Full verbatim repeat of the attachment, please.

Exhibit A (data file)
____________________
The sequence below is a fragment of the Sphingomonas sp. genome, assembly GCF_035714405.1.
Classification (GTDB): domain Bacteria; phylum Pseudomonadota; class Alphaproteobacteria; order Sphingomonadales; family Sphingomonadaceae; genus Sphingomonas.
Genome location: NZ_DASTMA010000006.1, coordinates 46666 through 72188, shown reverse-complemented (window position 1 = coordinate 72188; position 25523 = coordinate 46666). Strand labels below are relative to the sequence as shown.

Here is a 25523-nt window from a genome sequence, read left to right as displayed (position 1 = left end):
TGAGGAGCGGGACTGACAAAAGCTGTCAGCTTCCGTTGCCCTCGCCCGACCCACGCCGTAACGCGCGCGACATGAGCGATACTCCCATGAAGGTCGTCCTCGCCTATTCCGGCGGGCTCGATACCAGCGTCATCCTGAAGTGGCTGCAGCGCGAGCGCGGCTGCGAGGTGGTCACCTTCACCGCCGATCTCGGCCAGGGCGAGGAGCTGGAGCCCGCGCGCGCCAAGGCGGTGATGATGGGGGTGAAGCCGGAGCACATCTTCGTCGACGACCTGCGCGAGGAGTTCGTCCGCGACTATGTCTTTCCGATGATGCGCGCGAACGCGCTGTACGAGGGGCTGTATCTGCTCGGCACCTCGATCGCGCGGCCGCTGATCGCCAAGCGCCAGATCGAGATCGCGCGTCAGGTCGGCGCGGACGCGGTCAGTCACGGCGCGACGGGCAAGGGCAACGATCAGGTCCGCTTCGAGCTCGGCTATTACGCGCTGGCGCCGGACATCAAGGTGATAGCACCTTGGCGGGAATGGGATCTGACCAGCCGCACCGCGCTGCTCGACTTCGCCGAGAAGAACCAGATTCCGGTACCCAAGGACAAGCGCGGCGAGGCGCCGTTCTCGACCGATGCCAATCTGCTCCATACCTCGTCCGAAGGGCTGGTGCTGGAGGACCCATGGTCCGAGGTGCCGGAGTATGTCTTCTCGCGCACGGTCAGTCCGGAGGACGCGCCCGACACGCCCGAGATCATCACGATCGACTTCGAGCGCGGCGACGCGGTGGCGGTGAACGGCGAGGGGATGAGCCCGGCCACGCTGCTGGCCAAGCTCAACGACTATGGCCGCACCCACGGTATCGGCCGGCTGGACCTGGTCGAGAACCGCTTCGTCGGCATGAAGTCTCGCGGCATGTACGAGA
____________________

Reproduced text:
The sequence below is a fragment of the Sphingomonas sp. genome, assembly GCF_035714405.1.
Classification (GTDB): domain Bacteria; phylum Pseudomonadota; class Alphaproteobacteria; order Sphingomonadales; family Sphingomonadaceae; genus Sphingomonas.
Genome location: NZ_DASTMA010000006.1, coordinates 46666 through 72188, shown reverse-complemented (window position 1 = coordinate 72188; position 25523 = coordinate 46666). Strand labels below are relative to the sequence as shown.

Here is a 25523-nt window from a genome sequence, read left to right as displayed (position 1 = left end):
TGAGGAGCGGGACTGACAAAAGCTGTCAGCTTCCGTTGCCCTCGCCCGACCCACGCCGTAACGCGCGCGACATGAGCGATACTCCCATGAAGGTCGTCCTCGCCTATTCCGGCGGGCTCGATACCAGCGTCATCCTGAAGTGGCTGCAGCGCGAGCGCGGCTGCGAGGTGGTCACCTTCACCGCCGATCTCGGCCAGGGCGAGGAGCTGGAGCCCGCGCGCGCCAAGGCGGTGATGATGGGGGTGAAGCCGGAGCACATCTTCGTCGACGACCTGCGCGAGGAGTTCGTCCGCGACTATGTCTTTCCGATGATGCGCGCGAACGCGCTGTACGAGGGGCTGTATCTGCTCGGCACCTCGATCGCGCGGCCGCTGATCGCCAAGCGCCAGATCGAGATCGCGCGTCAGGTCGGCGCGGACGCGGTCAGTCACGGCGCGACGGGCAAGGGCAACGATCAGGTCCGCTTCGAGCTCGGCTATTACGCGCTGGCGCCGGACATCAAGGTGATAGCACCTTGGCGGGAATGGGATCTGACCAGCCGCACCGCGCTGCTCGACTTCGCCGAGAAGAACCAGATTCCGGTACCCAAGGACAAGCGCGGCGAGGCGCCGTTCTCGACCGATGCCAATCTGCTCCATACCTCGTCCGAAGGGCTGGTGCTGGAGGACCCATGGTCCGAGGTGCCGGAGTATGTCTTCTCGCGCACGGTCAGTCCGGAGGACGCGCCCGACACGCCCGAGATCATCACGATCGACTTCGAGCGCGGCGACGCGGTGGCGGTGAACGGCGAGGGGATGAGCCCGGCCACGCTGCTGGCCAAGCTCAACGACTATGGCCGCACCCACGGTATCGGCCGGCTGGACCTGGTCGAGAACCGCTTCGTCGGCATGAAGTCTCGCGGCATGTACGAGA